Two new White Denim releases are now available! Let me briefly tell you about them.
Good Throb need little introduction, being one of the finest punk bands in our modern time, but in case you aren’t already on their tip, imagine the Feederz and Kleenex sharing a practice space and switching instruments. Snarling, pissed-off punk with a bass guitar that sounds like a rubber band. They’re from London and they recently tore a hole in the US on a brief tour. Listen to “Acid House” here.
Räjäyttäjät are the second Finnish group to be released on White Denim, and without a doubt one of the wildest rock groups I’ve ever encountered. I spent one night with Räjäyttäjät in Tampere, and by the end of it I had a broken nose, the Räjäyttäjät singer was headbutted by the club owner and it still didn’t stop him from exposing himself to the security guard. Their music is just as horribly amazing – somewhere between Ebba Grön, Tampax, Jerry Lee Lewis and Sweet do their tunes reside, but with a fidelity entirely their own. Listen to “Tulee Taas” here.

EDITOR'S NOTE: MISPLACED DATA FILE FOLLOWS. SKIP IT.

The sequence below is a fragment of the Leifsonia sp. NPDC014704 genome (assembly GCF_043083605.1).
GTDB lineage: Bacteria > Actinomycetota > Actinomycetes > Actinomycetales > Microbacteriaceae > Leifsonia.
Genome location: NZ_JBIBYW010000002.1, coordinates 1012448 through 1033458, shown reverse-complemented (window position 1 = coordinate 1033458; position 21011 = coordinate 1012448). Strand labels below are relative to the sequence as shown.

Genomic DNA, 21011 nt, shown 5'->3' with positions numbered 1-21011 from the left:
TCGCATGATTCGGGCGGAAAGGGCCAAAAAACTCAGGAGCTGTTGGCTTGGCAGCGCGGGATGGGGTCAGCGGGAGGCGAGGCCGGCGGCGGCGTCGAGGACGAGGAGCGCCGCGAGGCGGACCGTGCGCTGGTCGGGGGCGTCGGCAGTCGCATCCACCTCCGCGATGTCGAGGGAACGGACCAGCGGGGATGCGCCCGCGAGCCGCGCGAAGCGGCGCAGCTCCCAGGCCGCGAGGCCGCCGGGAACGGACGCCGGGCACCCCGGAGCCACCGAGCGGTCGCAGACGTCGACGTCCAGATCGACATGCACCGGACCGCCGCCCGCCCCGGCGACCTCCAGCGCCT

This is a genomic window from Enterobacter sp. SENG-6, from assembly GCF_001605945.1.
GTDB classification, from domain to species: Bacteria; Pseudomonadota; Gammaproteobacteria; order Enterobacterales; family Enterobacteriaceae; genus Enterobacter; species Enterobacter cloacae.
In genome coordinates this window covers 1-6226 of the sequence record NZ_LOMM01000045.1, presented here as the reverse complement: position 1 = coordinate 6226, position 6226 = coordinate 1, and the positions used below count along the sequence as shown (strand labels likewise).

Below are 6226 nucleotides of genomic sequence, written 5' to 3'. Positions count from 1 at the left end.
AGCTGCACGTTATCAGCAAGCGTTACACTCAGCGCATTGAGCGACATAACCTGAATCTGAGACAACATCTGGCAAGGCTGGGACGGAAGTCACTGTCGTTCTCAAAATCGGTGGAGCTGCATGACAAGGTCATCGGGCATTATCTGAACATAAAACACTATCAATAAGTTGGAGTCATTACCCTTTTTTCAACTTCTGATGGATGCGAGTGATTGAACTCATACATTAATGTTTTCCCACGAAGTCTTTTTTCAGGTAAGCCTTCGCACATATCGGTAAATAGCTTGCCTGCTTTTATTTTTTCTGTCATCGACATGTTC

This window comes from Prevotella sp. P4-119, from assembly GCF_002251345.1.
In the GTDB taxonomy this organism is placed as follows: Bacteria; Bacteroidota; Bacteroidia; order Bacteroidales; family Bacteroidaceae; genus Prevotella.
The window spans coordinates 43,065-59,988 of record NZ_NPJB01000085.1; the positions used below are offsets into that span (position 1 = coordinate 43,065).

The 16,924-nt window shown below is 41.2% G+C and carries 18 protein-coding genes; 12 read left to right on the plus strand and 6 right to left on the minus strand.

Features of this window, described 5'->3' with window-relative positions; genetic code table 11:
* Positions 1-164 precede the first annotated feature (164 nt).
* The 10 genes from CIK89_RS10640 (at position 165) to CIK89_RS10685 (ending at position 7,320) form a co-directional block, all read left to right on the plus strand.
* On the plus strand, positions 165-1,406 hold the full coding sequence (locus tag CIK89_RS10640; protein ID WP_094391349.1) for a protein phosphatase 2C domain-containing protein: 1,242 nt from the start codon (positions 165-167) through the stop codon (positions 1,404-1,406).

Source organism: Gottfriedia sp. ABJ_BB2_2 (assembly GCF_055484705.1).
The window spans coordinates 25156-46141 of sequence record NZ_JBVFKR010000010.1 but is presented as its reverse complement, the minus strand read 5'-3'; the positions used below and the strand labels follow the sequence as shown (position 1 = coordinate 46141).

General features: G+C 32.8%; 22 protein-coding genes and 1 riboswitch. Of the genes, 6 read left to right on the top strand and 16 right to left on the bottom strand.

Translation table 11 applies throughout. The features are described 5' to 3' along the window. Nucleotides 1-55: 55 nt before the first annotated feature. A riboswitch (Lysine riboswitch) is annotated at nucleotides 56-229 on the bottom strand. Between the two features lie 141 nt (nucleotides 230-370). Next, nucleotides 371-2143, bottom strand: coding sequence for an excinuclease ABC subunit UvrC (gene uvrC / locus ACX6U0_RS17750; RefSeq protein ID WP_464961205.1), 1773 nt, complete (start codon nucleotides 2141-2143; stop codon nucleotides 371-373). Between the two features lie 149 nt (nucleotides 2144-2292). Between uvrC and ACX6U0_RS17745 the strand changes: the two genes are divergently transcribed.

If you’re interested in purchasing copies, the 7″ is available for $8.00 postage-paid in the US and $22.00 postage-paid internationally, and the LP is available for $14.00 postage-paid in the US and $30.00 postage-paid elsewhere, and it can be ordered directly from the White Denim website via PayPal. If you’d like a copy of both and live in the US, I’m offering a special YGR deal – $20 postage-paid for both, just send it via PayPal to whitedenim AT gmail DOT com. For wholesale inquiries or other questions, shoot an email at that same address